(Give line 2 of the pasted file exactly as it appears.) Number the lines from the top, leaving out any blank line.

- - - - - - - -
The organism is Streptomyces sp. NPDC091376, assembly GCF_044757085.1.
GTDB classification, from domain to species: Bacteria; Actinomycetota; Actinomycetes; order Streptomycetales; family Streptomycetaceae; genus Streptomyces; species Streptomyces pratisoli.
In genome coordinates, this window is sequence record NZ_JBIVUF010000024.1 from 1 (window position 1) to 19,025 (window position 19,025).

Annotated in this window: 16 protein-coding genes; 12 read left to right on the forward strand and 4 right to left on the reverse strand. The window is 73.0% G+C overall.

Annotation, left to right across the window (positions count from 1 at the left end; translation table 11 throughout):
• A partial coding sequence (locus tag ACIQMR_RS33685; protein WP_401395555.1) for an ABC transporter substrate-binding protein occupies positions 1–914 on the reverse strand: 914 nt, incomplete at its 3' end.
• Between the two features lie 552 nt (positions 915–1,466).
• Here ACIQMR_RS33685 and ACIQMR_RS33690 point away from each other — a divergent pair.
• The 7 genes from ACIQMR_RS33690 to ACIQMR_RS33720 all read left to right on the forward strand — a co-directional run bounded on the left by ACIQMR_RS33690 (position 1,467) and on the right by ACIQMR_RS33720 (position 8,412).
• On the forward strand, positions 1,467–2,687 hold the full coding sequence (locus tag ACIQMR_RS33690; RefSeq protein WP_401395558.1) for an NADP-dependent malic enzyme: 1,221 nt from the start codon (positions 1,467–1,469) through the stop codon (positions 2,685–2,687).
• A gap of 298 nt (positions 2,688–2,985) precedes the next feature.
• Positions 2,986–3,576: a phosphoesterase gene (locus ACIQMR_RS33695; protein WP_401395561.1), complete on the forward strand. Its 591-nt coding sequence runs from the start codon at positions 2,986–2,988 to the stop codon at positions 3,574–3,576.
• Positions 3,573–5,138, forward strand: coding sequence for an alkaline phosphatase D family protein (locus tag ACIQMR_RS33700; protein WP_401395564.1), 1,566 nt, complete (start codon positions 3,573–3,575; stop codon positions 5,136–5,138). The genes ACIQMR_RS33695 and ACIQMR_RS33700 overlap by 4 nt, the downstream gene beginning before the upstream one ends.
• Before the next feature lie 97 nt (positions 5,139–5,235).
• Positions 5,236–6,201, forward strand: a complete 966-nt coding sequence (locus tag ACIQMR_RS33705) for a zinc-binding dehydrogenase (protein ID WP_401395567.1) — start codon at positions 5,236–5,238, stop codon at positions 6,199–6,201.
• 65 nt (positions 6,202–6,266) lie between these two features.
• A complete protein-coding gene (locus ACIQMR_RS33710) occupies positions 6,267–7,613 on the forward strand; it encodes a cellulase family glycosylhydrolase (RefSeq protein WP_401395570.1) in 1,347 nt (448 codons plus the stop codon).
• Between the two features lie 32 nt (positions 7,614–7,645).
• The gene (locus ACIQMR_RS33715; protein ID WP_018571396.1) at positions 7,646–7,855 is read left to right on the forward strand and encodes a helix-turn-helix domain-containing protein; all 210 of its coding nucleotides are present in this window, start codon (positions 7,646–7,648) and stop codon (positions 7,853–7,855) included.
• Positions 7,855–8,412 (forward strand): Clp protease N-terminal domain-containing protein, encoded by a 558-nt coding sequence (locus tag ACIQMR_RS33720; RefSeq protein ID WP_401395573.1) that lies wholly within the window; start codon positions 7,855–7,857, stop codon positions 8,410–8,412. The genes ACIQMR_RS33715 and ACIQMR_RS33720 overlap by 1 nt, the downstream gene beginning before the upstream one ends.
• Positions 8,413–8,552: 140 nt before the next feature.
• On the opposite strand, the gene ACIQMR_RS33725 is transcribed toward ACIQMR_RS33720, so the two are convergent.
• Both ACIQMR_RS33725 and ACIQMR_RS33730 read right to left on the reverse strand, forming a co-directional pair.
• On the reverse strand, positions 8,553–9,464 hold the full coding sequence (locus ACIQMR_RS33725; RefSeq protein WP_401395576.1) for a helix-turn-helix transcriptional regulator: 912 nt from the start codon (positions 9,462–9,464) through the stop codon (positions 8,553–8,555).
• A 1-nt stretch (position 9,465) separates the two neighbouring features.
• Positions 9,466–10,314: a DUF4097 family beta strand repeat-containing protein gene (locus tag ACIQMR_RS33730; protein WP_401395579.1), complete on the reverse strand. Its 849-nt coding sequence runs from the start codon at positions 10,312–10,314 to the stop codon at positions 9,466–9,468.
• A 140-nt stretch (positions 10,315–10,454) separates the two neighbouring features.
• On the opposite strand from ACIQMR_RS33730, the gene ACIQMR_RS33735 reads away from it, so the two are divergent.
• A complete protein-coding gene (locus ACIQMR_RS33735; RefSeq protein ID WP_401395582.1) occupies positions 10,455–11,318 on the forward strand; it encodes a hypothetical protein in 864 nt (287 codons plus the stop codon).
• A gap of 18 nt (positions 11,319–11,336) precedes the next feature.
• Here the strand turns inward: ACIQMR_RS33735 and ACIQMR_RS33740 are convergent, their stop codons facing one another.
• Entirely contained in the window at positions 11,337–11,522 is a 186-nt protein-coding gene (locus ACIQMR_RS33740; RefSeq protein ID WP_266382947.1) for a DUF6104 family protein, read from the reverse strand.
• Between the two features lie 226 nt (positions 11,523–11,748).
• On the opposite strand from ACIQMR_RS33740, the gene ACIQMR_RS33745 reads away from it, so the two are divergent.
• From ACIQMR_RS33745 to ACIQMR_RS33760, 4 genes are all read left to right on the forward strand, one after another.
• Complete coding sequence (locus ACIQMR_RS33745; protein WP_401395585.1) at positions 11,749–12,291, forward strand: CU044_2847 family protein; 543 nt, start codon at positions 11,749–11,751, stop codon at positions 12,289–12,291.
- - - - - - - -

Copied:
GTDB classification, from domain to species: Bacteria; Actinomycetota; Actinomycetes; order Streptomycetales; family Streptomycetaceae; genus Streptomyces; species Streptomyces pratisoli.